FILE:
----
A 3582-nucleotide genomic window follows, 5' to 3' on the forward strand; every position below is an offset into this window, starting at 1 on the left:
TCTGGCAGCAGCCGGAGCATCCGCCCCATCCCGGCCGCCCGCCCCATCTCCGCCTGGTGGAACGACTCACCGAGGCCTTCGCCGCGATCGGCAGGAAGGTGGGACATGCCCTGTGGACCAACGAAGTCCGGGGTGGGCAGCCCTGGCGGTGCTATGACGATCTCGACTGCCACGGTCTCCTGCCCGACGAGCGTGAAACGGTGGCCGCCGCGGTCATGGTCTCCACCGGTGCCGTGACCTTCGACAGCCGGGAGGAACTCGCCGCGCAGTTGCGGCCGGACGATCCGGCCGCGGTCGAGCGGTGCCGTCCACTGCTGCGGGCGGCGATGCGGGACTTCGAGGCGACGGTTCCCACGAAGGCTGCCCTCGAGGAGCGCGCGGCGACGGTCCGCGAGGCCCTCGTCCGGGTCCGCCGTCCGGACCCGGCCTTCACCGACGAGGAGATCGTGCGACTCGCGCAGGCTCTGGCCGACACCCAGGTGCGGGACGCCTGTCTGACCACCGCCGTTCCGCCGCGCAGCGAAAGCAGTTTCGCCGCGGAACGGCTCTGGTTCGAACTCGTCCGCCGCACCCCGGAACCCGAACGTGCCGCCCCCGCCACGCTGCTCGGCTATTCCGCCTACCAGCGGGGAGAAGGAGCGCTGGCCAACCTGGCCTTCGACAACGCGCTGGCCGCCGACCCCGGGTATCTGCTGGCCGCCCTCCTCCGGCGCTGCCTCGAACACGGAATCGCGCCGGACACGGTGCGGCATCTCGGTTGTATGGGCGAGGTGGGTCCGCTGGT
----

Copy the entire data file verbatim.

A 3582-nucleotide genomic window follows, 5' to 3' on the forward strand; every position below is an offset into this window, starting at 1 on the left:
TCTGGCAGCAGCCGGAGCATCCGCCCCATCCCGGCCGCCCGCCCCATCTCCGCCTGGTGGAACGACTCACCGAGGCCTTCGCCGCGATCGGCAGGAAGGTGGGACATGCCCTGTGGACCAACGAAGTCCGGGGTGGGCAGCCCTGGCGGTGCTATGACGATCTCGACTGCCACGGTCTCCTGCCCGACGAGCGTGAAACGGTGGCCGCCGCGGTCATGGTCTCCACCGGTGCCGTGACCTTCGACAGCCGGGAGGAACTCGCCGCGCAGTTGCGGCCGGACGATCCGGCCGCGGTCGAGCGGTGCCGTCCACTGCTGCGGGCGGCGATGCGGGACTTCGAGGCGACGGTTCCCACGAAGGCTGCCCTCGAGGAGCGCGCGGCGACGGTCCGCGAGGCCCTCGTCCGGGTCCGCCGTCCGGACCCGGCCTTCACCGACGAGGAGATCGTGCGACTCGCGCAGGCTCTGGCCGACACCCAGGTGCGGGACGCCTGTCTGACCACCGCCGTTCCGCCGCGCAGCGAAAGCAGTTTCGCCGCGGAACGGCTCTGGTTCGAACTCGTCCGCCGCACCCCGGAACCCGAACGTGCCGCCCCCGCCACGCTGCTCGGCTATTCCGCCTACCAGCGGGGAGAAGGAGCGCTGGCCAACCTGGCCTTCGACAACGCGCTGGCCGCCGACCCCGGGTATCTGCTGGCCGCCCTCCTCCGGCGCTGCCTCGAACACGGAATCGCGCCGGACACGGTGCGGCATCTCGGTTGTATGGGCGAGGTGGGTCCGCTGGT